Although Ketagalan people have a lengthy history, the name we use for them was invented less than one hundred years ago. Around the 17th Century, for administrative convenience, the Qing dynasty divided the Taiwan's indigenous people roughly according to their degree of sinification, into the categories "mature barbarians" (shou fan) and "raw barbarians" (sheng fan). After the Sino-Japanese War of 1894, Taiwan was ceded to Japan. The Japanese categorized the indigenous people according to the range of their settlements, into the divisions takasago-zoku and heiho-zoku (later translated into Chinese as "Pingpu"). The former lived in mountainous areas, and the latter lived mainly on the plains.
In the 19th century, anthropologist Ino Yoshinori came to Taiwan to do research. He discovered that Taiwan's indigenous people actually included many different tribes with distinct cultures. He classified the Pingpu aborigines more precisely into ten divisions. Of these, "Ketagalan" referred to those Pingpu living in northern Taiwan.
The Ketagalan tribe was virtually unmentioned in written historical documents. Therefore, understanding their origins and development is no mean feat. Simply in regard to the locale at which they first landed on Taiwan, the academic world has yet to come to a decisive conclusion.
According to legends of the tribe, ages and ages ago, the ancestors of the Ketagalan lived in a land called "Sanasai." Fleeing from monsters, the whole tribe abandoned their homeland and floated out to sea. After who-knows-how-long, they finally sighted land, and they happily settled down. That land was today's Taiwan.
Ino Yoshinori compared the legends of every settlement related to the origins of ancestors, as well as customs and geographical conditions. Then he boldly deduced that the ancestors of the Ketagalan, an Austronesian group, very likely set their feet on Taiwan the first time at Shen-ao Harbor (also called "Aodi") near Sandiao Cape, and then they migrated toward the west and the south.
Last year, Lee Jen-kui, a researcher at the Academia Sinica's Institite of History and Philology, discovered that in earlier times the area where languages were most diverse was near the mouth of Tamsui River. According to the theories of linguist and anthropologist Edward Sapir, the area where languages are most diverse is most likely the original settlement of a given people. It would follow that the Ketagalan originally started from the mouth of the Tamsui River, migrated inland toward northern Taiwan and then spread out east and south.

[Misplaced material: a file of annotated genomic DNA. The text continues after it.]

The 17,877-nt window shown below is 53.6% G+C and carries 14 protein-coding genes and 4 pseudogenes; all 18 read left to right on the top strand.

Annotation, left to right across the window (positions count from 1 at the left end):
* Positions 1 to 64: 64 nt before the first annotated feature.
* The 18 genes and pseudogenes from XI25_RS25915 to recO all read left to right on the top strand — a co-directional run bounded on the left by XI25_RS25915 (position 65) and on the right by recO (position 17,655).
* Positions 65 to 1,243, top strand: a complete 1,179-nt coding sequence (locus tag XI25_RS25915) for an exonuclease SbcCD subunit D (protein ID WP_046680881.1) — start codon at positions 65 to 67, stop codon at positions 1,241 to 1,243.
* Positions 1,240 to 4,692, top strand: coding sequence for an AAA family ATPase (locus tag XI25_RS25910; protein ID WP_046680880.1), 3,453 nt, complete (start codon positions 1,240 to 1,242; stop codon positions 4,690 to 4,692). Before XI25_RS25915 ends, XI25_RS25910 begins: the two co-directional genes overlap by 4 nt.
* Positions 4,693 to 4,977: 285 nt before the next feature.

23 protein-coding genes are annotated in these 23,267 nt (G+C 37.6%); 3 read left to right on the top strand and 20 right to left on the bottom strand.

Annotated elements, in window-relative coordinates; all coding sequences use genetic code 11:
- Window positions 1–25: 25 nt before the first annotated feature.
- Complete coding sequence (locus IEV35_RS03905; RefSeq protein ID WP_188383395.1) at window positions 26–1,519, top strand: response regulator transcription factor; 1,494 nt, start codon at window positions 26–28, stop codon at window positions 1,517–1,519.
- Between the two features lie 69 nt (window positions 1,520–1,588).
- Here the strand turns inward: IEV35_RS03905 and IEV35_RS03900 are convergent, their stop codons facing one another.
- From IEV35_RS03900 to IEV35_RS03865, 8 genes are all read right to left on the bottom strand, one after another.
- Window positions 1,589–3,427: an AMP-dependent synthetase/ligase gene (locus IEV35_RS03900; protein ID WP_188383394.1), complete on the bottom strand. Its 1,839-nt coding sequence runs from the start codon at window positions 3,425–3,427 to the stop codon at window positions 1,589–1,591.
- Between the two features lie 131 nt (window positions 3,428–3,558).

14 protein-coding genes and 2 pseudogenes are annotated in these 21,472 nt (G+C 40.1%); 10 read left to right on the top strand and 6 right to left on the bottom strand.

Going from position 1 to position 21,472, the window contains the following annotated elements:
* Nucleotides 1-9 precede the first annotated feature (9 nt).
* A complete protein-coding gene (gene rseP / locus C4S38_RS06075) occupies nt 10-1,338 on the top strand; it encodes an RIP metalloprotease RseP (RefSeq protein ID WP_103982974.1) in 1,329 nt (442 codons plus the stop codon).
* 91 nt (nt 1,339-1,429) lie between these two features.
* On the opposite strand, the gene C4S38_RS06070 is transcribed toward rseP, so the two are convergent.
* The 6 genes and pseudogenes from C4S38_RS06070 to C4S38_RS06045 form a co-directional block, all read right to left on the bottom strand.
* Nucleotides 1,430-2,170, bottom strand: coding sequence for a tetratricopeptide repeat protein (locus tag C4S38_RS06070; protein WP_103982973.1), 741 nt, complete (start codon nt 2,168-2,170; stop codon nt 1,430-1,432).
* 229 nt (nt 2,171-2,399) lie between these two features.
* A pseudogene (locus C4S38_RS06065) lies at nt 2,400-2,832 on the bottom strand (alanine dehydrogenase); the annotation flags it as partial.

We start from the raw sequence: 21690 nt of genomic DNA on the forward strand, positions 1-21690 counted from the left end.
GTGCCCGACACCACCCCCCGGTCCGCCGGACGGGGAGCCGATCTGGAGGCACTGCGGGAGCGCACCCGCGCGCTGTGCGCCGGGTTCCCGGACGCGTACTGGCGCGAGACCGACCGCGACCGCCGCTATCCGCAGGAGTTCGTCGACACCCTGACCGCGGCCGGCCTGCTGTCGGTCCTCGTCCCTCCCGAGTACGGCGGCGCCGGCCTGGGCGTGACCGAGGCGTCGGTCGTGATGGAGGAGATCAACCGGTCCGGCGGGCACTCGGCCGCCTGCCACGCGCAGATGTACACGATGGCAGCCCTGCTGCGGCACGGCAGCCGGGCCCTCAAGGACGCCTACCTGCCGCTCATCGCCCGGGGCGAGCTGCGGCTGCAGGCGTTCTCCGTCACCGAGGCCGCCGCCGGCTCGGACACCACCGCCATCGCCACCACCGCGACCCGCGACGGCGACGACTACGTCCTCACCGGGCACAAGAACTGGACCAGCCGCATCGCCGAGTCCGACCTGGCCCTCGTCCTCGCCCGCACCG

With the advent of the continuous excavation of archaeological sites, non-verbal messages long frozen under the surface of the earth have now opened up another window to comprehending the Ketagalan.
In the archaeological history of Taiwan, the most abundant discovery about these "pioneers of Taipei" has probably come from the Shihsanhang ruins. The Taiwanese Echo Magazine once published an entire issue reporting about this dig in great detail.
The old name of this site from 1500 to 800 years ago was probably Galabie Village. The Ketagalan living here knew how to forge iron and manufacture exquisite ceramics. Judging from the excavated coins, such as those from the Kaiyuan reign of the Tang dynasty as well as from the Song dynasty, they already had social intercourse with the Han Chinese on the mainland.
Their architecture consisted of houses raised on stilts, a form still widely employed by native peoples of the South Pacific islands. They gained their sustenance by digging mollusks from the beach, fishing and hunting. They also used a haphazard method of cultivation and grew dry rice.
An even more noteworthy feature of their culture is that they typically buried the dead sideways with knees bent, and the burial site was not far from their homes, meaning that even when Ketagalans passed away, they were not forsaken by their relatives or society. They still received attention and remained in their loved ones' memory. This is somewhat similar to what we know from oral history of the funerary customs of other indigenous people.
In the ruins they also found a mass grave, with a total of 200 remains, some of which had been mutilated. This might have been a result of war with an outside tribe, a natural disaster, or an epidemic.
In addition, a plentiful supply of accompanying funerary accoutrements were unearthed, such as agate, ceramics, gold ornaments, coins of the Tang and Song dynasties, and animal bones. It is speculated that the Ketagalan might have had a notion of private wealth and believed that the deceased had spirits.
Nevertheless, it is still quite difficult to ascertain exactly how big the population was in earlier times, how many settlements there were, or how their cultural characteristics were assimilated into the mainstream culture.